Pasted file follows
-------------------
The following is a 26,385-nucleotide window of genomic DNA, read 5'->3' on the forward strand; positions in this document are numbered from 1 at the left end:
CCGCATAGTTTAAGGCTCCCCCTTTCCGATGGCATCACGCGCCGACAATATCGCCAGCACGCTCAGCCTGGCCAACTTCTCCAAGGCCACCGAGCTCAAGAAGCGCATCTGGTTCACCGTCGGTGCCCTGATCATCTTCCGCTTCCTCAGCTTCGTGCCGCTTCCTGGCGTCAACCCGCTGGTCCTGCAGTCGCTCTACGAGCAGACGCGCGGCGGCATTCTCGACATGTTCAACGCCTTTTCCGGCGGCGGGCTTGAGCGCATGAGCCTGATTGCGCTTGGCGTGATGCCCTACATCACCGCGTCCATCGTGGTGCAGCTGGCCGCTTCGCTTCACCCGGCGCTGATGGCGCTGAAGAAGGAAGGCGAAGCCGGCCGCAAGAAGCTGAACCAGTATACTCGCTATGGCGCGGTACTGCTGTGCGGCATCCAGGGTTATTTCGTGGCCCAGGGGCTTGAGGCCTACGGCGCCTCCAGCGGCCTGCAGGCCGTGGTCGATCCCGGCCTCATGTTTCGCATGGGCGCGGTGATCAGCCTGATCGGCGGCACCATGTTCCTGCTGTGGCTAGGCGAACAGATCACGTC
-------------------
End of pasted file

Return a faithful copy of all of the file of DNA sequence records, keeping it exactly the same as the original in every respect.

The following is a 26,385-nucleotide window of genomic DNA, read 5'->3' on the forward strand; positions in this document are numbered from 1 at the left end:
CCGCATAGTTTAAGGCTCCCCCTTTCCGATGGCATCACGCGCCGACAATATCGCCAGCACGCTCAGCCTGGCCAACTTCTCCAAGGCCACCGAGCTCAAGAAGCGCATCTGGTTCACCGTCGGTGCCCTGATCATCTTCCGCTTCCTCAGCTTCGTGCCGCTTCCTGGCGTCAACCCGCTGGTCCTGCAGTCGCTCTACGAGCAGACGCGCGGCGGCATTCTCGACATGTTCAACGCCTTTTCCGGCGGCGGGCTTGAGCGCATGAGCCTGATTGCGCTTGGCGTGATGCCCTACATCACCGCGTCCATCGTGGTGCAGCTGGCCGCTTCGCTTCACCCGGCGCTGATGGCGCTGAAGAAGGAAGGCGAAGCCGGCCGCAAGAAGCTGAACCAGTATACTCGCTATGGCGCGGTACTGCTGTGCGGCATCCAGGGTTATTTCGTGGCCCAGGGGCTTGAGGCCTACGGCGCCTCCAGCGGCCTGCAGGCCGTGGTCGATCCCGGCCTCATGTTTCGCATGGGCGCGGTGATCAGCCTGATCGGCGGCACCATGTTCCTGCTGTGGCTAGGCGAACAGATCACGTC